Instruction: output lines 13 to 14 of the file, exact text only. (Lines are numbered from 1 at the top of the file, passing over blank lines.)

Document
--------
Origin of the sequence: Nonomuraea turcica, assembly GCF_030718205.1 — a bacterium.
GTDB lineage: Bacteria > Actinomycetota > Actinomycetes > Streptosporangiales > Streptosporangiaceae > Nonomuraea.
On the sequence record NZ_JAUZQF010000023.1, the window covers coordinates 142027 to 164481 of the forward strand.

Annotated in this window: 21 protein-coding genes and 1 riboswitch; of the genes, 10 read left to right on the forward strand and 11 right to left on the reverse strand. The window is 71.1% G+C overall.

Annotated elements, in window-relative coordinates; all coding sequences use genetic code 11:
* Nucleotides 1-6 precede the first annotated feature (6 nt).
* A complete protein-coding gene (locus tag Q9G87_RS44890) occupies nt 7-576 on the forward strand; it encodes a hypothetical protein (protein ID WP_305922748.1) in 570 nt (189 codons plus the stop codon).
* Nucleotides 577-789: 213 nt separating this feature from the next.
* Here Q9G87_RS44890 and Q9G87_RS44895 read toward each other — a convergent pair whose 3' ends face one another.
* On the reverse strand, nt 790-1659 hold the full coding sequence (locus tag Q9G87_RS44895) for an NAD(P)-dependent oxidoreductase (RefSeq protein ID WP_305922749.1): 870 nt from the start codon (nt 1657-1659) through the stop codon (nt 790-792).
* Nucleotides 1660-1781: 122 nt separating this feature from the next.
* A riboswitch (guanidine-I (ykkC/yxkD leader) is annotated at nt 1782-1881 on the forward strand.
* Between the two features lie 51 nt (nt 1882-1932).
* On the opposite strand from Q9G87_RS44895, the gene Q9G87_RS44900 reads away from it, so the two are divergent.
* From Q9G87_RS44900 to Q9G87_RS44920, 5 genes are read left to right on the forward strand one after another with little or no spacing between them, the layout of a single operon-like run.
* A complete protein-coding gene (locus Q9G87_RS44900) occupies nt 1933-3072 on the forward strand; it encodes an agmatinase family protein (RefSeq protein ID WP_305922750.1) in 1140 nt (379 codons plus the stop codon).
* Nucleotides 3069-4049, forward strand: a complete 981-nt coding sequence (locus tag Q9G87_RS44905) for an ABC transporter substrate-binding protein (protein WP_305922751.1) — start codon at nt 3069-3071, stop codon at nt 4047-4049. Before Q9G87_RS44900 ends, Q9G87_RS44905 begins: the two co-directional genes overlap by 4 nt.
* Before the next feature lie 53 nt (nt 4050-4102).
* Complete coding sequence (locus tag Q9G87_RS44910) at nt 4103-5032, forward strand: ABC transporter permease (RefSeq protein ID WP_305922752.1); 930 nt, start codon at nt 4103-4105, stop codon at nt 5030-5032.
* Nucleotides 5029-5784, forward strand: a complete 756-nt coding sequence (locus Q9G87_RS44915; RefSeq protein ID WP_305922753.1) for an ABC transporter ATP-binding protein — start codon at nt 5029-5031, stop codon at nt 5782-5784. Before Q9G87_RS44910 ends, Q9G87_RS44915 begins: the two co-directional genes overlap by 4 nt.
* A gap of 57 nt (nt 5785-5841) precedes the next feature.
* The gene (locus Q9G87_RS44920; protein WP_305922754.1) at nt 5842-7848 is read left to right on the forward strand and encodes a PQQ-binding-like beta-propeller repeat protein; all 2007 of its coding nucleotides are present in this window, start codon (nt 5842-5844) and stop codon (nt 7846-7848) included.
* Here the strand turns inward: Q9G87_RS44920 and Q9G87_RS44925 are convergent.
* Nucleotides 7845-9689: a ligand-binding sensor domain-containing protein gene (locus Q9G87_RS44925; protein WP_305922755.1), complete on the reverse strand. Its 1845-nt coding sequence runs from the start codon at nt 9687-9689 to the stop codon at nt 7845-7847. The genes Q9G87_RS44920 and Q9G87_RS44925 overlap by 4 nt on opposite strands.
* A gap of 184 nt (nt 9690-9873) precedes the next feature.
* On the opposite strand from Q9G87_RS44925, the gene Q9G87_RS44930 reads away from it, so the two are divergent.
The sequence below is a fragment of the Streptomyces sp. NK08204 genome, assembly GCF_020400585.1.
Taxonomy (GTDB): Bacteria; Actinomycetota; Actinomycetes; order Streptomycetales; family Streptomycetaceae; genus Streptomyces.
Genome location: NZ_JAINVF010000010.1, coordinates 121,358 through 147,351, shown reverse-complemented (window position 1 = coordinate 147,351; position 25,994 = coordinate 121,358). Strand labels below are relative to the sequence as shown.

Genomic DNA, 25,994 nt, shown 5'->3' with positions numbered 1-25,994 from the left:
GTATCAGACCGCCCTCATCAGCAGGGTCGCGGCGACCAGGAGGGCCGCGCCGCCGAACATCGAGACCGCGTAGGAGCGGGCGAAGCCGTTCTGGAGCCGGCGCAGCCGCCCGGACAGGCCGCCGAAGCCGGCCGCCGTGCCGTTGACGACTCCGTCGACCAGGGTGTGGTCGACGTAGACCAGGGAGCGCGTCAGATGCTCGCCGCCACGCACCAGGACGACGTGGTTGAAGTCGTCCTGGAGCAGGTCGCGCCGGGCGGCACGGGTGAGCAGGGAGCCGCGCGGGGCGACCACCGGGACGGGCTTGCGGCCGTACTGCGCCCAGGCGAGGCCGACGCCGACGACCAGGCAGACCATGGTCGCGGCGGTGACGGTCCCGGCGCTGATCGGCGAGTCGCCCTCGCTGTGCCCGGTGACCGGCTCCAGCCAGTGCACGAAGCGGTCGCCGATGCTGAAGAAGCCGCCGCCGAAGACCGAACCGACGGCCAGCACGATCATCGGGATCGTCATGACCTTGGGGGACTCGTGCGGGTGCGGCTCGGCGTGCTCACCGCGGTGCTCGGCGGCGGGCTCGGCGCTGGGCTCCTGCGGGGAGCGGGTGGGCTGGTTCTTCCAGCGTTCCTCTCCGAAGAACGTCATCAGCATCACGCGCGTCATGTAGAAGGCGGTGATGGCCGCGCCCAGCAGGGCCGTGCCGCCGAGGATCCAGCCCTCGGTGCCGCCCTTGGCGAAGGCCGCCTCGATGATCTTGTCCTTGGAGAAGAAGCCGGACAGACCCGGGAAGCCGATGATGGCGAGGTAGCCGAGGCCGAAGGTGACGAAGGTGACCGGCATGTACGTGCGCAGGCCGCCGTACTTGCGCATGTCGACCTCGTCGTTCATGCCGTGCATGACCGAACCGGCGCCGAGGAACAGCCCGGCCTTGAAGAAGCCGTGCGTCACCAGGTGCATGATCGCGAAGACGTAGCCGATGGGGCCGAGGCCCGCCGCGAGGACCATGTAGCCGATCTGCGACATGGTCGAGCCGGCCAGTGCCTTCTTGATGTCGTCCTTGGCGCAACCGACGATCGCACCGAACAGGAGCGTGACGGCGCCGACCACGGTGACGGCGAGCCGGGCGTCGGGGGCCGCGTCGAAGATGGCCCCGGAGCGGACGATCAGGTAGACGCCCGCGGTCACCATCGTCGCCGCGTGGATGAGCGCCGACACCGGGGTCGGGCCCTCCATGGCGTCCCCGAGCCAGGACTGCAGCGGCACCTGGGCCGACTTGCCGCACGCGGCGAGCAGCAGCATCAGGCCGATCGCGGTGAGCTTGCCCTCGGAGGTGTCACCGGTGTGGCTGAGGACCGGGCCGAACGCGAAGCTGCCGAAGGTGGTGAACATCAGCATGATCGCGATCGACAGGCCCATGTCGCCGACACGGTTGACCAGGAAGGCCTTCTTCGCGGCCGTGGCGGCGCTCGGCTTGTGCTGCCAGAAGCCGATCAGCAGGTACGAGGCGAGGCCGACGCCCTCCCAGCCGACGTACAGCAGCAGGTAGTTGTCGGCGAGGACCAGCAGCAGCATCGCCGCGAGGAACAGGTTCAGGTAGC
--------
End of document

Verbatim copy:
* Between the two features lie 51 nt (nt 1882-1932).
* On the opposite strand from Q9G87_RS44895, the gene Q9G87_RS44900 reads away from it, so the two are divergent.